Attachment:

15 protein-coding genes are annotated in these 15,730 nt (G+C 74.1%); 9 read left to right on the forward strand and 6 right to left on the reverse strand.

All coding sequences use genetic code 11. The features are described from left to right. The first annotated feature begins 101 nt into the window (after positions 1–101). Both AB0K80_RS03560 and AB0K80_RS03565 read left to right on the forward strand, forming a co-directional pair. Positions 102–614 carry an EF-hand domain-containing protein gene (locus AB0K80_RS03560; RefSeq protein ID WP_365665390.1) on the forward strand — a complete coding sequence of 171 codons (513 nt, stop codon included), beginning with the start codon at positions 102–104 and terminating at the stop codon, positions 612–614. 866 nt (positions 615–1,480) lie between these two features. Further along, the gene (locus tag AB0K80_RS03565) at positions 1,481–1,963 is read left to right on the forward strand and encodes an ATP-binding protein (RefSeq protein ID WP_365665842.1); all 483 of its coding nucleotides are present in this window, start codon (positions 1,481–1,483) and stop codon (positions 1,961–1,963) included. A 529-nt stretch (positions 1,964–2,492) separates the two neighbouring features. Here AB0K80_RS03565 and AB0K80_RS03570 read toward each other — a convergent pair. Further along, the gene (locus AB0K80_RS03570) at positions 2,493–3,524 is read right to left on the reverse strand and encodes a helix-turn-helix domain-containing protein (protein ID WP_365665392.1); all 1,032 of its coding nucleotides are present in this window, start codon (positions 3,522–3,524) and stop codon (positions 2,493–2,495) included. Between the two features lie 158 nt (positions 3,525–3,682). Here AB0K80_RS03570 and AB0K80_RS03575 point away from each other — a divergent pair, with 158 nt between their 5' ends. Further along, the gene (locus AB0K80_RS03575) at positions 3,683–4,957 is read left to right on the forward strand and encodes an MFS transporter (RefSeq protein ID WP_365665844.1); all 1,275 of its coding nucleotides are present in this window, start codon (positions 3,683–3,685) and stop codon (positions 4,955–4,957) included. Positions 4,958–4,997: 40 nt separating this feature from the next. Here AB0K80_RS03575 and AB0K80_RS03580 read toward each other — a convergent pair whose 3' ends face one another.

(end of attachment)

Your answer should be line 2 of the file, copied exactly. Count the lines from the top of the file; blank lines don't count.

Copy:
All coding sequences use genetic code 11. The features are described from left to right. The first annotated feature begins 101 nt into the window (after positions 1–101). Both AB0K80_RS03560 and AB0K80_RS03565 read left to right on the forward strand, forming a co-directional pair. Positions 102–614 carry an EF-hand domain-containing protein gene (locus AB0K80_RS03560; RefSeq protein ID WP_365665390.1) on the forward strand — a complete coding sequence of 171 codons (513 nt, stop codon included), beginning with the start codon at positions 102–104 and terminating at the stop codon, positions 612–614. 866 nt (positions 615–1,480) lie between these two features. Further along, the gene (locus tag AB0K80_RS03565) at positions 1,481–1,963 is read left to right on the forward strand and encodes an ATP-binding protein (RefSeq protein ID WP_365665842.1); all 483 of its coding nucleotides are present in this window, start codon (positions 1,481–1,483) and stop codon (positions 1,961–1,963) included. A 529-nt stretch (positions 1,964–2,492) separates the two neighbouring features. Here AB0K80_RS03565 and AB0K80_RS03570 read toward each other — a convergent pair. Further along, the gene (locus AB0K80_RS03570) at positions 2,493–3,524 is read right to left on the reverse strand and encodes a helix-turn-helix domain-containing protein (protein ID WP_365665392.1); all 1,032 of its coding nucleotides are present in this window, start codon (positions 3,522–3,524) and stop codon (positions 2,493–2,495) included. Between the two features lie 158 nt (positions 3,525–3,682). Here AB0K80_RS03570 and AB0K80_RS03575 point away from each other — a divergent pair, with 158 nt between their 5' ends. Further along, the gene (locus AB0K80_RS03575) at positions 3,683–4,957 is read left to right on the forward strand and encodes an MFS transporter (RefSeq protein ID WP_365665844.1); all 1,275 of its coding nucleotides are present in this window, start codon (positions 3,683–3,685) and stop codon (positions 4,955–4,957) included. Positions 4,958–4,997: 40 nt separating this feature from the next. Here AB0K80_RS03575 and AB0K80_RS03580 read toward each other — a convergent pair whose 3' ends face one another.